Lucy Fox, General Manager, Cloud Solutions at Exact discusses how writing a business plan could be the best way forward for SMEs.
The recent budget saw the Chancellor announce a package of benefits for SMEs. The Annual Investment Allowance will be doubled until 2015, allowing SMEs to reduce their taxable profits. Apprenticeships will be given extra investment and energy-intensive industries will benefit from reduced fuel costs. With UK-based companies paying more for energy than their mainland European or US counterparts, the support package is likely to be a welcome relief.
This isn’t the only good news SMEs have to look forward to, however. Confidence among SMEs is growing, we’re seeing greater survival rates in small business and manufacturers are planning to increase investment in their companies.
These announcements are good news for SMEs, especially those looking to grow their business. To make the most of the 2014 budget benefits package, increased investment and growing confidence, businesses should plan ahead.
Business plans force a company to identify their goals and priorities, and then map out strategies to meet those goals. Common goals for SMEs include attracting new customers, increasing revenue and increasing profit margins. Business leaders can also create metrics which will help them keep an eye on the progress towards these goals.
Business plans are not only essential when getting funding for a business, they are also helpful in the day-to-day operations. A plan can provide an overview of the whole company from HR to finance and provide an analysis of the marketplace to inform the decisions that will need to be made throughout the year.
But what actually is a business plan? As well as describing the company and management team, it contains several essential elements to help company leaders make decisions. Some elements a good business plan would have include:
- A cash flow plan to weigh up your fixed costs against predicted income. This will help to inform your decisions when unexpected costs crop up.
- Market analysis to provide an indicator of the growth potential within a market. This is essential when considering whether or not it’s time to open another branch.
- Sales strategies and a well-defined USP. Getting these right could provide enough revenue to open that second branch.
Despite the clear benefits of having a business plan, recent research commissioned by Exact found that one third of SMEs didn’t have one in place. Being uncomfortable with numbers and having no one to help contributed to some SMEs not having a business plan. However, writing a plan doesn’t need to be difficult, even for sole traders. The research found that more than half of SMEs trust their accountants, and the accountants are more than willing to help with a similar number feeling they influence their clients’ decisions.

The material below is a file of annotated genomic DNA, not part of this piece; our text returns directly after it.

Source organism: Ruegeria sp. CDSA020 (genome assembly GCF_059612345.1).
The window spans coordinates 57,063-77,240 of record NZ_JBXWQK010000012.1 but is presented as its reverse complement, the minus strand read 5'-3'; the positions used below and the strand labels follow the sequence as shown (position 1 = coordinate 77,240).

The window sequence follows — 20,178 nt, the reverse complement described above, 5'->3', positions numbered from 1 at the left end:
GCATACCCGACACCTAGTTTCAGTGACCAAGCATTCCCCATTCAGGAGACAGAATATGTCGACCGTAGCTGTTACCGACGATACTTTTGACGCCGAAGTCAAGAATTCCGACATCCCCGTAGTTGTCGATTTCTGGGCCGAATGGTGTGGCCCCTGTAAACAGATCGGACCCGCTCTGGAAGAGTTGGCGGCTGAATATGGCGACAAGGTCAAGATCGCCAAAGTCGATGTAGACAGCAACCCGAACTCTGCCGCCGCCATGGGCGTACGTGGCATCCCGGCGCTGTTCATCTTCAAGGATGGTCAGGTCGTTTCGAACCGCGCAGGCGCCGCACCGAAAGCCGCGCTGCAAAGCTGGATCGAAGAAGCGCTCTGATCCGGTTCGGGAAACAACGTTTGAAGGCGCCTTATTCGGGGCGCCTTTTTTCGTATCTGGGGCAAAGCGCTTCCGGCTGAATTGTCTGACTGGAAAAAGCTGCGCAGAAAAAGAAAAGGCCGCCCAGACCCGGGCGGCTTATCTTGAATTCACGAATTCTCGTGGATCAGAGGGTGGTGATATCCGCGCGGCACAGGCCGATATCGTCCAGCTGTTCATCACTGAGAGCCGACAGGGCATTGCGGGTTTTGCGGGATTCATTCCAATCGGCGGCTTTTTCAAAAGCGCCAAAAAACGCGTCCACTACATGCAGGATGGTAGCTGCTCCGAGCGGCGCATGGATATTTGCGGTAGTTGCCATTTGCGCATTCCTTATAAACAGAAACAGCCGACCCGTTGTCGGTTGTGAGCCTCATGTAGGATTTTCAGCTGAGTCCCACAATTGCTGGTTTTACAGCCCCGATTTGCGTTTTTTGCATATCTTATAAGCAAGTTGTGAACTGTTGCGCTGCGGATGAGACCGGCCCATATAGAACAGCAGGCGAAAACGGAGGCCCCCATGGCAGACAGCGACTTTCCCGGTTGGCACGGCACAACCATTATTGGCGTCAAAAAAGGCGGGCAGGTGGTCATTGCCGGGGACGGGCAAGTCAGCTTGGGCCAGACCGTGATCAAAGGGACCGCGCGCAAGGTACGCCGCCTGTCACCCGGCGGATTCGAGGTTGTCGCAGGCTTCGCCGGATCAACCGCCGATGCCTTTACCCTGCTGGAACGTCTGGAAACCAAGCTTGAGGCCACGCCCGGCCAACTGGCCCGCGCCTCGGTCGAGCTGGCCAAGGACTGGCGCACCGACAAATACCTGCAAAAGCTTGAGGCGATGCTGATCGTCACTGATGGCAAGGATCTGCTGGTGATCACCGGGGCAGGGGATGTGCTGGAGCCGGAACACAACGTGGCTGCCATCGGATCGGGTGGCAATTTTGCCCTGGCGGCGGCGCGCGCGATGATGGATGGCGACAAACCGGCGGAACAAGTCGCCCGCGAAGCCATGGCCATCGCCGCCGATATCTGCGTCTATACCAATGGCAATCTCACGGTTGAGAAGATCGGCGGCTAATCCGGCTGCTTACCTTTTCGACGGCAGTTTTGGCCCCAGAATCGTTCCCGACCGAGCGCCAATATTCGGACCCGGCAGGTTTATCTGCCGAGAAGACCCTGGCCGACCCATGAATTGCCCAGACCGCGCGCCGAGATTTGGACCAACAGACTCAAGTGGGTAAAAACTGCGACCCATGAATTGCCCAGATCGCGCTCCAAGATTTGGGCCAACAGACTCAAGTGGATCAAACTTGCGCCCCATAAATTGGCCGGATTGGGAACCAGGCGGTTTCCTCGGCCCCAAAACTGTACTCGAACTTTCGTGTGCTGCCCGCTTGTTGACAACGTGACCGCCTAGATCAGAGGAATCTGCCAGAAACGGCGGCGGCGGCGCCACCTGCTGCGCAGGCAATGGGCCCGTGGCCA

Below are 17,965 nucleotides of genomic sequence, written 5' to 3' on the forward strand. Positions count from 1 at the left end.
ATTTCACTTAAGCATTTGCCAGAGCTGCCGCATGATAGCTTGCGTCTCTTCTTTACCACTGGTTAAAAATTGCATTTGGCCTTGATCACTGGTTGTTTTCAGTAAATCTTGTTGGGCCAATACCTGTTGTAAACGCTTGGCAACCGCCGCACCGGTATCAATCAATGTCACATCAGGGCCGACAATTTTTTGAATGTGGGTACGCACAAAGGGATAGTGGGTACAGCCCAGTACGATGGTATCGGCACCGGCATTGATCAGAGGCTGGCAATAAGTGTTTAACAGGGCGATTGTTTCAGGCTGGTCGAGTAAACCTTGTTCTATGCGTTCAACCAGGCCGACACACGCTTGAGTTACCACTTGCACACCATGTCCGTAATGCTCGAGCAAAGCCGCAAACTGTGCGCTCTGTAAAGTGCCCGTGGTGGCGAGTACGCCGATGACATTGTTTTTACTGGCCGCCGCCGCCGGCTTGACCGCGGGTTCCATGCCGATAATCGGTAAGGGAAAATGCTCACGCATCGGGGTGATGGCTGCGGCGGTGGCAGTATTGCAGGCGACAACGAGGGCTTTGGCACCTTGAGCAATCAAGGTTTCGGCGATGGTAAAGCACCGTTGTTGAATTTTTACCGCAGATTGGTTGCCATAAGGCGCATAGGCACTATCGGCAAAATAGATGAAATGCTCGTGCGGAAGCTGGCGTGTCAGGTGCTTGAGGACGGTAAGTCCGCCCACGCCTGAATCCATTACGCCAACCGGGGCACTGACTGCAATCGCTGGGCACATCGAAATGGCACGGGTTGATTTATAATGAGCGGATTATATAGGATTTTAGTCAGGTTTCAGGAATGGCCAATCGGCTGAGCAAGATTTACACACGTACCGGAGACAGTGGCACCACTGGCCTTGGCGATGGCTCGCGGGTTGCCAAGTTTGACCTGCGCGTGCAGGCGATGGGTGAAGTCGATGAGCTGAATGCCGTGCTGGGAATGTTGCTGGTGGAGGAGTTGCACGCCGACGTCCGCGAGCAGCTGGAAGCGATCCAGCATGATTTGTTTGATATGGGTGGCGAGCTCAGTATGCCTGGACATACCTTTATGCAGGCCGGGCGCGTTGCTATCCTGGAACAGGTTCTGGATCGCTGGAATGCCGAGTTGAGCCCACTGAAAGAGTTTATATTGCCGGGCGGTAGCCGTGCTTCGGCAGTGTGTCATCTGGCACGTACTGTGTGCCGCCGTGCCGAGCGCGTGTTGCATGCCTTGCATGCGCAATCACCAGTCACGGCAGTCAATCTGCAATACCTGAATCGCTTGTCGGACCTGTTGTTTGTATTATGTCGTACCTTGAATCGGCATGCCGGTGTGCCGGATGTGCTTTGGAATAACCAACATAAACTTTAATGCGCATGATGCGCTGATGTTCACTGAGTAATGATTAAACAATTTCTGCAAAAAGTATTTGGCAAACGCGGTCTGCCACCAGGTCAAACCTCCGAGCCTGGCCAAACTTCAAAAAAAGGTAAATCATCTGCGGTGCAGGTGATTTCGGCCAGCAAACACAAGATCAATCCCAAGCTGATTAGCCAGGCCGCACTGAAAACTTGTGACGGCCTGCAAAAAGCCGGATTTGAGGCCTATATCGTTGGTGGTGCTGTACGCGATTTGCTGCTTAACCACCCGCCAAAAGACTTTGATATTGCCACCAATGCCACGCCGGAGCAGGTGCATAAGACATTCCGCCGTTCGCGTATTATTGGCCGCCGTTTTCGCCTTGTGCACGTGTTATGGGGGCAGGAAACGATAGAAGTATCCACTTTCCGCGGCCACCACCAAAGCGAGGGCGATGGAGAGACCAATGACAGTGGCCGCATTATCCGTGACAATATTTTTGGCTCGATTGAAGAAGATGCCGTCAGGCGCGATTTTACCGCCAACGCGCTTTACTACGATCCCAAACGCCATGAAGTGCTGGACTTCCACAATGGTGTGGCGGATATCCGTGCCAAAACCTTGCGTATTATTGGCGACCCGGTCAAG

Turning to the person who does your books should be the first port of call for the SMEs who aren’t comfortable with numbers or aren’t sure where to start writing a plan. Our accountants can do more than just file our tax returns. They can provide valuable insight into the health of the business and help build client relationships. An accountant that specialises in SMEs will already have a network of contacts that you can tap in to.
Once the business plan is written, reviewing it regularly will help ensure SMEs benefit as much as possible from it. After all, a business plan is of no use if it’s put in a drawer the moment it’s finished. Regularly reviewing business plans can keep everyone within a company thinking about the goals they want to achieve for that year, as well as indicate when they are losing focus on their priorities.
To make the most of the benefits for SMEs announced in the budget, companies need to incorporate how they plan to use them in a business plan. Not only will this help with the day-to-day running of the business, but it will inform the decisions that need to be made. The benefits of a business plan are clear. It encourages companies to set and achieve their goals. When difficult situations come up, a business plan can help inform the decisions that will need to be made. But perhaps the biggest endorsement for having one comes from our recent research, which showed that those SMEs who did have a business plan in place were consistently more profitable than those that did not. It pays to plan ahead.